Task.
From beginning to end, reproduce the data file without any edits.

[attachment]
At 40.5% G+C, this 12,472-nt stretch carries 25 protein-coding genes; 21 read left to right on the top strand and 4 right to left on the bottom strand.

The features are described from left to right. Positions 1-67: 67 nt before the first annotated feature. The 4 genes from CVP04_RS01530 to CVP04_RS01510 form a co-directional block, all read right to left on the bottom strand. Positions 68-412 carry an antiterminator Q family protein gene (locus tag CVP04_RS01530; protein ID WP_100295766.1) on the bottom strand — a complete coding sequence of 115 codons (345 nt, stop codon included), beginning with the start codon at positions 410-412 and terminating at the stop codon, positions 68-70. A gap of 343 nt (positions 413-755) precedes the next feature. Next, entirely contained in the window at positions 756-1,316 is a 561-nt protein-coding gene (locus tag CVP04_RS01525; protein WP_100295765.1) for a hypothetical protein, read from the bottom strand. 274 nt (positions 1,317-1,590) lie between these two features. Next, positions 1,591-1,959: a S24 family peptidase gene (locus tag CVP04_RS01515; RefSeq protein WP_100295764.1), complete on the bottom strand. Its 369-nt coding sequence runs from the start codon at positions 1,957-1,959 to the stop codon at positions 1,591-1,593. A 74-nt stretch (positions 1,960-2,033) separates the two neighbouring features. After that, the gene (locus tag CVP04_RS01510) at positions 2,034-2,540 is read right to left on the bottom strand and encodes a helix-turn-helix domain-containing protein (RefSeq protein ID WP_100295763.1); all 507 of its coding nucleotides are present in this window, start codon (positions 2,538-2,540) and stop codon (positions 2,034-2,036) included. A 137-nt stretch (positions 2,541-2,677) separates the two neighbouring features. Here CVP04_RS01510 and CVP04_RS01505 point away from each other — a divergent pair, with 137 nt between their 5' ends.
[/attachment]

At 40.5% G+C, this 12,472-nt stretch carries 25 protein-coding genes; 21 read left to right on the top strand and 4 right to left on the bottom strand.

The features are described from left to right. Positions 1-67: 67 nt before the first annotated feature. The 4 genes from CVP04_RS01530 to CVP04_RS01510 form a co-directional block, all read right to left on the bottom strand. Positions 68-412 carry an antiterminator Q family protein gene (locus tag CVP04_RS01530; protein ID WP_100295766.1) on the bottom strand — a complete coding sequence of 115 codons (345 nt, stop codon included), beginning with the start codon at positions 410-412 and terminating at the stop codon, positions 68-70. A gap of 343 nt (positions 413-755) precedes the next feature. Next, entirely contained in the window at positions 756-1,316 is a 561-nt protein-coding gene (locus tag CVP04_RS01525; protein WP_100295765.1) for a hypothetical protein, read from the bottom strand. 274 nt (positions 1,317-1,590) lie between these two features. Next, positions 1,591-1,959: a S24 family peptidase gene (locus tag CVP04_RS01515; RefSeq protein WP_100295764.1), complete on the bottom strand. Its 369-nt coding sequence runs from the start codon at positions 1,957-1,959 to the stop codon at positions 1,591-1,593. A 74-nt stretch (positions 1,960-2,033) separates the two neighbouring features. After that, the gene (locus tag CVP04_RS01510) at positions 2,034-2,540 is read right to left on the bottom strand and encodes a helix-turn-helix domain-containing protein (RefSeq protein ID WP_100295763.1); all 507 of its coding nucleotides are present in this window, start codon (positions 2,538-2,540) and stop codon (positions 2,034-2,036) included. A 137-nt stretch (positions 2,541-2,677) separates the two neighbouring features. Here CVP04_RS01510 and CVP04_RS01505 point away from each other — a divergent pair, with 137 nt between their 5' ends.